Chart: TED Spread and LIBOR-OIS

By Callum Thomas

Here’s a couple of interesting charts which are behaving in a boring fashion.  The first is the 3 month LIBOR-OIS spread, and the second is the TED spread.  Both are basically measures of funding stress/bank credit risk, and ever since the financial crisis have attracted as much attention as risk gauges as the VIX (equity volatility index).  Even in an environment of quantitative tightening both are behaving in a fairly subdued manner.  It goes to show how unperturbed US markets have been in the face of risk flareups in Europe and in particular emerging markets.  Of course, as with the VIX, contrarians will note that the time to worry is not when these metrics are spiking, but when they are “too low” and indicate complacency.  Certainly indicators to have on your radar.


Looking for deeper insights?  Try taking a free trial of our institutional research service.

Support 100% ad-free by making a donation of your choice!

Or better yet, subscribe to NFTRH Premium for an in-depth weekly market report, interim updates and NFTRH+ chart and trade ideas to get even more bang for your buck. You can also keep up to date with plenty of actionable public content at by using the email form on the right sidebar. Or follow via Twitter @BiiwiiNFTRH, StockTwits or RSS. Also check out the quality market writers at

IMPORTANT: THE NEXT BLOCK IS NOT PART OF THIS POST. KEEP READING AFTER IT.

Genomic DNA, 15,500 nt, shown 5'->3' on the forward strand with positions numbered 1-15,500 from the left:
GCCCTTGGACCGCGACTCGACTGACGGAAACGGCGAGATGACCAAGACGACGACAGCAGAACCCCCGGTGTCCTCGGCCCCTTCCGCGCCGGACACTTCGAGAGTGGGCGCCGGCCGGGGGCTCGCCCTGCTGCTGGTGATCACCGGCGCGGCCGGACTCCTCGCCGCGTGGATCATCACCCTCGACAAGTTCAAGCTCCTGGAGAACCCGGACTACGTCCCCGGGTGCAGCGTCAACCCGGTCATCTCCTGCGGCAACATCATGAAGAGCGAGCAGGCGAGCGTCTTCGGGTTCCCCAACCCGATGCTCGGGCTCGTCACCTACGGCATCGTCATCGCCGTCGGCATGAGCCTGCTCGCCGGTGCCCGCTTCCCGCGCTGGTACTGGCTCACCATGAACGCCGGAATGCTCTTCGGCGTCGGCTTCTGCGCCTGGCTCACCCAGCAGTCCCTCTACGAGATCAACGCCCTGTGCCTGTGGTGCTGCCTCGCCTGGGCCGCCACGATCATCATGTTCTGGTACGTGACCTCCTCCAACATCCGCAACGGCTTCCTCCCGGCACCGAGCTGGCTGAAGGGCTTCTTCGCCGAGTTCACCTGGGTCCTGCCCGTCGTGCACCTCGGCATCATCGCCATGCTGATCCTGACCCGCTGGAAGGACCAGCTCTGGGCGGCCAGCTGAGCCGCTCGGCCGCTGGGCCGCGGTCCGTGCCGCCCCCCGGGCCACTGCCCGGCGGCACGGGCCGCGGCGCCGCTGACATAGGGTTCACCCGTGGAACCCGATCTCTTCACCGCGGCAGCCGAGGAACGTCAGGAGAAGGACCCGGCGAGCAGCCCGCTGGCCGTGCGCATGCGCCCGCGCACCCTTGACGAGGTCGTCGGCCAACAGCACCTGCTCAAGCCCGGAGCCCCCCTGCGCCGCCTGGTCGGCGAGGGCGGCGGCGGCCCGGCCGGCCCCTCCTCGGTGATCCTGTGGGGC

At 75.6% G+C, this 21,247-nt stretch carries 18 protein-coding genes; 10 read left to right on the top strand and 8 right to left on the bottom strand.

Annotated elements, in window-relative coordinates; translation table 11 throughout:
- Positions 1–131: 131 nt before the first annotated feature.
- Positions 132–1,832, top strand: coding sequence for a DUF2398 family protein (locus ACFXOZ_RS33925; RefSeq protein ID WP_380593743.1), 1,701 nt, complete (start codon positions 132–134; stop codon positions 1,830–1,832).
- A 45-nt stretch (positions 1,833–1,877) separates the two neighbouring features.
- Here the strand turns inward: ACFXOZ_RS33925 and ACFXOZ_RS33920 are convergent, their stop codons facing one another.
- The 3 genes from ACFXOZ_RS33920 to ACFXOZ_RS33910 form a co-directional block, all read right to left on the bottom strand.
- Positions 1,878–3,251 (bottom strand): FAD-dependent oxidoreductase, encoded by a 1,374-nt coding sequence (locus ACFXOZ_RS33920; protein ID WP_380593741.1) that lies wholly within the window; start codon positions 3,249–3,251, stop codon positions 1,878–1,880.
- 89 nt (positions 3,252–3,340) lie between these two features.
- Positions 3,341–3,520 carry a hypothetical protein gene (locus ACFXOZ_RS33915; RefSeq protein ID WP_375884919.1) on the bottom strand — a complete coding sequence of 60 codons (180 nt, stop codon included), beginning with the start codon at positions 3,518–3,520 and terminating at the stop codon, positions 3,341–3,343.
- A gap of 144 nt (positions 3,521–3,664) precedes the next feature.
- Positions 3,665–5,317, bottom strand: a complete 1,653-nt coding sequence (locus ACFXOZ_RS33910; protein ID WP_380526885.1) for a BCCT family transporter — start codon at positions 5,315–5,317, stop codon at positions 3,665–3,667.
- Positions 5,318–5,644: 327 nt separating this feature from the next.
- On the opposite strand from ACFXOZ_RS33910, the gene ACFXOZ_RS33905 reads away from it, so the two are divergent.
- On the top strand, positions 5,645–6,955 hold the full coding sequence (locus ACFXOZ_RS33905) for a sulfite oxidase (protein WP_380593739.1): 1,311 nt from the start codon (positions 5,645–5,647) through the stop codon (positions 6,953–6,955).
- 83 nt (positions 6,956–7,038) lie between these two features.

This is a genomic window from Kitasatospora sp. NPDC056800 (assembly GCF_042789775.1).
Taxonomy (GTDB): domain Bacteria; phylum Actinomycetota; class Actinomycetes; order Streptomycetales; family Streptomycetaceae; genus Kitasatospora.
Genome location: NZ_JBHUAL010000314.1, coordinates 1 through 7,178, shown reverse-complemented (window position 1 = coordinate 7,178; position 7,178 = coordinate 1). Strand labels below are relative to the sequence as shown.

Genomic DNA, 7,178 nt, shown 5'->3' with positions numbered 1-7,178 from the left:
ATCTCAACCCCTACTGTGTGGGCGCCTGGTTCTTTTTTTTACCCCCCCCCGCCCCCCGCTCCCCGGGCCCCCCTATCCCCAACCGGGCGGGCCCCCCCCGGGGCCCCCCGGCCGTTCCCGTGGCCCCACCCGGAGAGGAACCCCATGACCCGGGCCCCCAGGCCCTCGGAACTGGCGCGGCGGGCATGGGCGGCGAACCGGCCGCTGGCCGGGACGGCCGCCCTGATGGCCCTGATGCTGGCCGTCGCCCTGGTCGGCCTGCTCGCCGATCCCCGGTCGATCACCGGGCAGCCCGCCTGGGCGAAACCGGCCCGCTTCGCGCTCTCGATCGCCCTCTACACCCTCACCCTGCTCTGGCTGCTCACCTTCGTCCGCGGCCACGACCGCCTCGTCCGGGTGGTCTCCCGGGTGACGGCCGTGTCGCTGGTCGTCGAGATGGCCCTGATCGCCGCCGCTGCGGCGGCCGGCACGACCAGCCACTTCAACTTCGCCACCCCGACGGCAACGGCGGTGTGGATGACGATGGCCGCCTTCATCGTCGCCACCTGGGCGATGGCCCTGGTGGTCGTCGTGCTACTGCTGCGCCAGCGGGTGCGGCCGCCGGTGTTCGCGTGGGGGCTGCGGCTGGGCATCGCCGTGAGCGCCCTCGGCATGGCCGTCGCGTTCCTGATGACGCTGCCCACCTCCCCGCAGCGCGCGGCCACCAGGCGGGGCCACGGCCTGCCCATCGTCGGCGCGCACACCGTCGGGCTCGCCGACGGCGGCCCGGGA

Completely Full of It

By Jeffrey Snider

In June 2008, ICAP actually launched a US-based alternative to LIBOR. It ended up as nothing more than one very minor footnote lost in a sea of more pressing problems and events. Still, that they even tried is somewhat significant and relevant to today.

Before the whole cheating scandal came out, there were questions surrounding just what LIBOR was indicating. The major difference for this upstart New York Funding Rate (NYFR) was it as a mid-rate rather than an own-rate. In truth, this wasn’t really much of a distinction at all, but at the time it seemed important to certain people (at ICAP, apparently, encouraged by others).

Though it was a New York survey, they were still interested about conditions in the eurodollar market (though I still can’t figure out how and why nobody ever seemed to appreciate the full ramifications of what that meant). At odds was the feeling banks handing in their LIBOR panels to the British Bankers Association might have been shy about doing so because it reflected their “own” borrowing costs. Possible stigma about being more honest, and potentially making things worse, led some to suspect LIBOR wasn’t a true enough picture of funding conditions if individual firms were ever tempted to fudge.

Continue reading Completely Full of It